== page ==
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'Stroke Belt' disappearing

FORT LAUDERDALE, Florida (CNN) -- Alabama and Mississippi are falling out of the so-called "Stroke Belt," a term given to the southeastern United States where stroke rates are highest, researchers said Wednesday.

But researchers presenting their data at the American Stroke Association's annual conference here said they are not sure why they are seeing this trend.

"The incidence of stroke in these areas is 10 to 20 percent less than stroke belt states like Georgia, Tennessee and South Carolina," said George Howard, chairman of the biostatistics department at the University of Alabama at Birmingham.

At the same time, Howard said, stroke rates appear to be unexpectedly high in Washington and Oregon. "While stroke rates are steadily declining in most areas of the country, they're not falling as fast in the northwest," he said.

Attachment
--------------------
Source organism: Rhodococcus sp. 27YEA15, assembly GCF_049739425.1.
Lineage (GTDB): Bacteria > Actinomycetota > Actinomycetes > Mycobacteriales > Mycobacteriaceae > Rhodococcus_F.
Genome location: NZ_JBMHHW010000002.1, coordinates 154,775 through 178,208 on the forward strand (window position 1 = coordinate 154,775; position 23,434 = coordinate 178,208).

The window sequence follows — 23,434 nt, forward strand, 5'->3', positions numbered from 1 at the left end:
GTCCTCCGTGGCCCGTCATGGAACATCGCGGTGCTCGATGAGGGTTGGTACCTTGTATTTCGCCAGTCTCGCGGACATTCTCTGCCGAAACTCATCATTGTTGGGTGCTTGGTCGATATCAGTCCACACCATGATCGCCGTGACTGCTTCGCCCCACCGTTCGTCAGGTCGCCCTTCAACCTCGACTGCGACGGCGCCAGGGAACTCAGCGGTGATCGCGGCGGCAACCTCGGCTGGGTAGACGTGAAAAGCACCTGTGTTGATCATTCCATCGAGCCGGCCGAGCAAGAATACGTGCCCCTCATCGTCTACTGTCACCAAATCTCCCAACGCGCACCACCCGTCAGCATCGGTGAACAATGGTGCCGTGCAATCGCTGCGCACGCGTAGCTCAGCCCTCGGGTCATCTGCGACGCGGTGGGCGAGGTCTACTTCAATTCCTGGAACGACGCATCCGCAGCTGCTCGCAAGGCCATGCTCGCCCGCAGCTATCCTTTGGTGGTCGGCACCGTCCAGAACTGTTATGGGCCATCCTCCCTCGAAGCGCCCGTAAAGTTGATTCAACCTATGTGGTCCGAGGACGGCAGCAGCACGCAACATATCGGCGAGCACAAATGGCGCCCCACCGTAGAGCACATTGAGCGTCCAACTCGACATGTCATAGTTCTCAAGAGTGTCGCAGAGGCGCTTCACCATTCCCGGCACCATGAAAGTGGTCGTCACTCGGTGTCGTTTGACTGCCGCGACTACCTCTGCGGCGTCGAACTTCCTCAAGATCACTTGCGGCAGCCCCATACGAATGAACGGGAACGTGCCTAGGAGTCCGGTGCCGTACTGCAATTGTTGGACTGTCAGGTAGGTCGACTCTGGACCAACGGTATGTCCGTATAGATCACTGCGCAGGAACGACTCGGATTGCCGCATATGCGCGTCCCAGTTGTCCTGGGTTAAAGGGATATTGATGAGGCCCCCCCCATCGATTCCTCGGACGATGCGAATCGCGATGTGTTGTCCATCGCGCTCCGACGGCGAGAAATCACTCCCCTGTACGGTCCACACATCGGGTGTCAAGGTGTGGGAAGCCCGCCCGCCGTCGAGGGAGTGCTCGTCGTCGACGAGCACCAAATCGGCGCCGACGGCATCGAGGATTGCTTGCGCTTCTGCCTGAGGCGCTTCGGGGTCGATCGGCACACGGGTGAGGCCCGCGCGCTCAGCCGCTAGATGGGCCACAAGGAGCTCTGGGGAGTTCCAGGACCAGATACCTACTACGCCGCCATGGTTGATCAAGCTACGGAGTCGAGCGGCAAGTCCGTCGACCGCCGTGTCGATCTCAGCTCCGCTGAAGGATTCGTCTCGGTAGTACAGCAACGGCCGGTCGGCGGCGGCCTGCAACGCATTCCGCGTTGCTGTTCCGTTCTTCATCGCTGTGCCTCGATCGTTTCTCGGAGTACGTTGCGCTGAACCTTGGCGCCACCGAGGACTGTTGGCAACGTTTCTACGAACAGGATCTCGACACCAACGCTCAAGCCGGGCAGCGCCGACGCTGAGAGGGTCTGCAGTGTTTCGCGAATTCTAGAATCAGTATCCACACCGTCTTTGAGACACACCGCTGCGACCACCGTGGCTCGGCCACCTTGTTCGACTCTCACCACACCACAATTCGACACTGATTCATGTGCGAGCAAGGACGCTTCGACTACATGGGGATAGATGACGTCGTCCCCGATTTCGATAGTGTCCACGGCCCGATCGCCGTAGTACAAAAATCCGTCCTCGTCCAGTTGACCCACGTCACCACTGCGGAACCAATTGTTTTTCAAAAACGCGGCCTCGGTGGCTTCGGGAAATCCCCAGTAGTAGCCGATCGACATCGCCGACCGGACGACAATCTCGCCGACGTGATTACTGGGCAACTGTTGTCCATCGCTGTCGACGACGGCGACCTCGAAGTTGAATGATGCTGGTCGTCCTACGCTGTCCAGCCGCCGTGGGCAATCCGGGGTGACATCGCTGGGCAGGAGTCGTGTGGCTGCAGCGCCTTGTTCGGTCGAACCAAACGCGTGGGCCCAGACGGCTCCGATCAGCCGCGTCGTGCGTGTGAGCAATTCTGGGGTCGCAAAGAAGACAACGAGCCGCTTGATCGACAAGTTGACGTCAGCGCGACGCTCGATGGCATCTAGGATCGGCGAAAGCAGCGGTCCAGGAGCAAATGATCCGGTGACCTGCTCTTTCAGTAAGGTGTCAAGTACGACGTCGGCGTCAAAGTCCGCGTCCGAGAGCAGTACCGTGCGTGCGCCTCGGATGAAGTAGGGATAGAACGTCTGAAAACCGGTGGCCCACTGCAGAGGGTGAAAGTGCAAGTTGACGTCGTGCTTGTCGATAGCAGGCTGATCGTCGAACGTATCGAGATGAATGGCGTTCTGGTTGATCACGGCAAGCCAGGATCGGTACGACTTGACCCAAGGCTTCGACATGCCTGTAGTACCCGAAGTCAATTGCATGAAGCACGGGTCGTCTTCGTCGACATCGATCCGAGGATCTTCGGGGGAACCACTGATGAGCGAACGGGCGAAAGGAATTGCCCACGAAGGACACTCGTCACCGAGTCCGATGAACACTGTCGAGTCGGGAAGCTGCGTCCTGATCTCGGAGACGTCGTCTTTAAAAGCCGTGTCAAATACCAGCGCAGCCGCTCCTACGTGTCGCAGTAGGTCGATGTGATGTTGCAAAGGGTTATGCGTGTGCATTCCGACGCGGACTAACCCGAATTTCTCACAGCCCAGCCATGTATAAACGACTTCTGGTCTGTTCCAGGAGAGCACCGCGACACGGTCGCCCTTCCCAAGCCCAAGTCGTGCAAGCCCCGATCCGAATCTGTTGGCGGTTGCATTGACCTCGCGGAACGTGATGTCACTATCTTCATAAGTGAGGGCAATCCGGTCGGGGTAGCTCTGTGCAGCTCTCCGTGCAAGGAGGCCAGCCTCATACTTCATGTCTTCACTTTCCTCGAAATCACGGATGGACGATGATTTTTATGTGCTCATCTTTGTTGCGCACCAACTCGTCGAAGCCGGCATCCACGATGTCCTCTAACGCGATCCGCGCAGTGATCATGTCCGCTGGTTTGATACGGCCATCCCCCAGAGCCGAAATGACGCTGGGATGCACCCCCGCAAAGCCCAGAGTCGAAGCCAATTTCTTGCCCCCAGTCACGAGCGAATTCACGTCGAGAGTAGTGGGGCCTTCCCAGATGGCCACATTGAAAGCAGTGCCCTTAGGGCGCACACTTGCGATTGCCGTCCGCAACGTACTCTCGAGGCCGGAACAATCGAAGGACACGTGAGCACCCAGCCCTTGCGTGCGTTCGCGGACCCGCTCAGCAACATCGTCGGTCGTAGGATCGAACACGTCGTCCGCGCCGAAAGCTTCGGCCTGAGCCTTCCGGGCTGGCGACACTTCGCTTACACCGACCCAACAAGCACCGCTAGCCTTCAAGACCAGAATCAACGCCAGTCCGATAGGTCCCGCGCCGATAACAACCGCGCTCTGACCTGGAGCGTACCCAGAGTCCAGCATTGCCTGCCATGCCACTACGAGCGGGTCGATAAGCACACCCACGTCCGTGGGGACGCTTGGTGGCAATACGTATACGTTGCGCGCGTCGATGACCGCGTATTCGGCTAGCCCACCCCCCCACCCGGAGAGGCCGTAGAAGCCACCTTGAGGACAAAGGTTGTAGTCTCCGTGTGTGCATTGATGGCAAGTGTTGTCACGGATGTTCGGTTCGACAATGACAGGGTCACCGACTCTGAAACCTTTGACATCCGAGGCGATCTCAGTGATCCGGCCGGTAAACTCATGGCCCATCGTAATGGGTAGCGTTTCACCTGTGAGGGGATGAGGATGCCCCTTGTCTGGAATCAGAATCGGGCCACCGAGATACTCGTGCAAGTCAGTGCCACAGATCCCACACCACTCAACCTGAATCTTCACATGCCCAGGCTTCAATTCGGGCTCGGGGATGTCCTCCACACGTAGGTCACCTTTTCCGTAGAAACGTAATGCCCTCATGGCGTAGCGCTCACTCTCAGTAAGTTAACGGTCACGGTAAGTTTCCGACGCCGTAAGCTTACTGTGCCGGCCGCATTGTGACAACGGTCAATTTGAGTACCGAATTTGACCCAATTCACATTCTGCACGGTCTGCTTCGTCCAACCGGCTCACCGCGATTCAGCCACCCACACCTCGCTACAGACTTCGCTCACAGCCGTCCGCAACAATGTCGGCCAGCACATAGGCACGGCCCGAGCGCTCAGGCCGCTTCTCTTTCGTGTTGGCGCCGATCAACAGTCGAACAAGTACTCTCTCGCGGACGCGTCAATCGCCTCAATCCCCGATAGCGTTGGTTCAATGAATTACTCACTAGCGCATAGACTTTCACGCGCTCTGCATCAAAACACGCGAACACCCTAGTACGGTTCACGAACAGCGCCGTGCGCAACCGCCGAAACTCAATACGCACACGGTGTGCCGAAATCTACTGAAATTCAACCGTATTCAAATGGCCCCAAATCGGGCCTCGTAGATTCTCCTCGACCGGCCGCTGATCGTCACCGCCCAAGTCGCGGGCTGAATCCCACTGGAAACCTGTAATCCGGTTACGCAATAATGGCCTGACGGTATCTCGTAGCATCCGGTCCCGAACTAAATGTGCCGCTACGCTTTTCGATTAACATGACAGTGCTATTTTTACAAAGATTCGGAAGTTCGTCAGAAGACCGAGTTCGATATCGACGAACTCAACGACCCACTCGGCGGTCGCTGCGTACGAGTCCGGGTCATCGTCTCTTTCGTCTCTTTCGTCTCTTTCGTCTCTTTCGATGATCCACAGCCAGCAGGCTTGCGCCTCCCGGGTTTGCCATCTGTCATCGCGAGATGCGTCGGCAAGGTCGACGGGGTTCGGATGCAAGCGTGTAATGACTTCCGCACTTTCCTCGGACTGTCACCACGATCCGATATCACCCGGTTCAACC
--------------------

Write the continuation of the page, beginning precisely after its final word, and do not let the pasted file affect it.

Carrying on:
Another intriguing finding, researchers said, was that New York City -- which has the highest rate of heart disease in the country -- has the lowest stroke rate. The stroke rate in New York is about two-thirds lower than what's seen in Birmingham, Alabama.

"We found Miami has the second lowest stroke rate in the country," said Howard, "but if you drive to northern Florida, to the Jacksonville area, you've entered part of the 'Stroke Belt.'"

Despite the shift in stroke rates, those at highest risk for stroke continue to be African-Americans living in the South.

"Stroke rates have steadily declined in African-Americans while they've plateaued in whites," said Howard. "Proportionately, more blacks die from stroke up to age 70, but after that stroke deaths are about equal among blacks and whites."

Still, the stroke rate for blacks is about 40 percent greater than the rate for whites.

Researchers said more studies are needed to find out what is causing the regional differences in stroke rates.



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RELATED SITES:
American Stroke Association, a Division of American Heart Association
American Heart Association 1999 Heart and Stroke A-Z Guide
National Stroke Association
National Institute of Neurological Disorders and Stroke (NINDS)

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